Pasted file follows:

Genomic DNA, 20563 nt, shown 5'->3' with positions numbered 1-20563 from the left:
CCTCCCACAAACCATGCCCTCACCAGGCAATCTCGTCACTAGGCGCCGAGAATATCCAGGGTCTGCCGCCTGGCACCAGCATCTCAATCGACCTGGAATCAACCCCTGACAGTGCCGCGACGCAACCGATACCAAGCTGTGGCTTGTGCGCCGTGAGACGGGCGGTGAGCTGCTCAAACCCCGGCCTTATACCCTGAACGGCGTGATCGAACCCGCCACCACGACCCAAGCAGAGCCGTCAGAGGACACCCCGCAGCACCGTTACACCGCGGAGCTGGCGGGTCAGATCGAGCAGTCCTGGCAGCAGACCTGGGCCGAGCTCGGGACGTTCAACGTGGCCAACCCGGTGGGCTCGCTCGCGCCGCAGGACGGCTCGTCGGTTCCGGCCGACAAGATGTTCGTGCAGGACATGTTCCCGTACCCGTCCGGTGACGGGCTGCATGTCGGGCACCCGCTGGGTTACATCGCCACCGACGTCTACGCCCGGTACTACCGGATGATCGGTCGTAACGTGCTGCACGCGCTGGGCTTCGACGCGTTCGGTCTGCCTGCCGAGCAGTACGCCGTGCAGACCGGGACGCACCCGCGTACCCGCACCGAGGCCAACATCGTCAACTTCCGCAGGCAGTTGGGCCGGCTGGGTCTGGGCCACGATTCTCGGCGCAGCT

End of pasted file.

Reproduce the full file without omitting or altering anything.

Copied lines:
Genomic DNA, 20563 nt, shown 5'->3' with positions numbered 1-20563 from the left:
CCTCCCACAAACCATGCCCTCACCAGGCAATCTCGTCACTAGGCGCCGAGAATATCCAGGGTCTGCCGCCTGGCACCAGCATCTCAATCGACCTGGAATCAACCCCTGACAGTGCCGCGACGCAACCGATACCAAGCTGTGGCTTGTGCGCCGTGAGACGGGCGGTGAGCTGCTCAAACCCCGGCCTTATACCCTGAACGGCGTGATCGAACCCGCCACCACGACCCAAGCAGAGCCGTCAGAGGACACCCCGCAGCACCGTTACACCGCGGAGCTGGCGGGTCAGATCGAGCAGTCCTGGCAGCAGACCTGGGCCGAGCTCGGGACGTTCAACGTGGCCAACCCGGTGGGCTCGCTCGCGCCGCAGGACGGCTCGTCGGTTCCGGCCGACAAGATGTTCGTGCAGGACATGTTCCCGTACCCGTCCGGTGACGGGCTGCATGTCGGGCACCCGCTGGGTTACATCGCCACCGACGTCTACGCCCGGTACTACCGGATGATCGGTCGTAACGTGCTGCACGCGCTGGGCTTCGACGCGTTCGGTCTGCCTGCCGAGCAGTACGCCGTGCAGACCGGGACGCACCCGCGTACCCGCACCGAGGCCAACATCGTCAACTTCCGCAGGCAGTTGGGCCGGCTGGGTCTGGGCCACGATTCTCGGCGCAGCT